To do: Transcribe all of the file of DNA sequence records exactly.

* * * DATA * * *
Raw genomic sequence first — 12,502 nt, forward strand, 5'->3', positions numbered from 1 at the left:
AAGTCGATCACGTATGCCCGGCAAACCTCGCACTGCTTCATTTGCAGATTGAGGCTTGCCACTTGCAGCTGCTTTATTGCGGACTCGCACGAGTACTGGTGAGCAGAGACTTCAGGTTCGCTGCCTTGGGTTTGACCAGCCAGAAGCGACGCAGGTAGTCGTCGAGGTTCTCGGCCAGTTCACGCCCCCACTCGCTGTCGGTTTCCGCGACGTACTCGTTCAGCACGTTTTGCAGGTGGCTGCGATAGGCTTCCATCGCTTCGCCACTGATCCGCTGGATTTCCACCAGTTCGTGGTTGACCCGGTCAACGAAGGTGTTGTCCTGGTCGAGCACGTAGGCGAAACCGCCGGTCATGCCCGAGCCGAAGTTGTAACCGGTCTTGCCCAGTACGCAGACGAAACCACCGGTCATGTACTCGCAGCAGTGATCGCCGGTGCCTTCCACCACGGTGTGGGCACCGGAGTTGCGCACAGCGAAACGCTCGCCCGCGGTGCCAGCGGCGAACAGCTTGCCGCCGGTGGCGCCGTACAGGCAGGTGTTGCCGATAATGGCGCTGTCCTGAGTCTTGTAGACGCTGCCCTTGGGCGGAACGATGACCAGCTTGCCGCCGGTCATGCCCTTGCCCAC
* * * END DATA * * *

Raw genomic sequence first — 12,502 nt, forward strand, 5'->3', positions numbered from 1 at the left:
AAGTCGATCACGTATGCCCGGCAAACCTCGCACTGCTTCATTTGCAGATTGAGGCTTGCCACTTGCAGCTGCTTTATTGCGGACTCGCACGAGTACTGGTGAGCAGAGACTTCAGGTTCGCTGCCTTGGGTTTGACCAGCCAGAAGCGACGCAGGTAGTCGTCGAGGTTCTCGGCCAGTTCACGCCCCCACTCGCTGTCGGTTTCCGCGACGTACTCGTTCAGCACGTTTTGCAGGTGGCTGCGATAGGCTTCCATCGCTTCGCCACTGATCCGCTGGATTTCCACCAGTTCGTGGTTGACCCGGTCAACGAAGGTGTTGTCCTGGTCGAGCACGTAGGCGAAACCGCCGGTCATGCCCGAGCCGAAGTTGTAACCGGTCTTGCCCAGTACGCAGACGAAACCACCGGTCATGTACTCGCAGCAGTGATCGCCGGTGCCTTCCACCACGGTGTGGGCACCGGAGTTGCGCACAGCGAAACGCTCGCCCGCGGTGCCAGCGGCGAACAGCTTGCCGCCGGTGGCGCCGTACAGGCAGGTGTTGCCGATAATGGCGCTGTCCTGAGTCTTGTAGACGCTGCCCTTGGGCGGAACGATGACCAGCTTGCCGCCGGTCATGCCCTTGCCCAC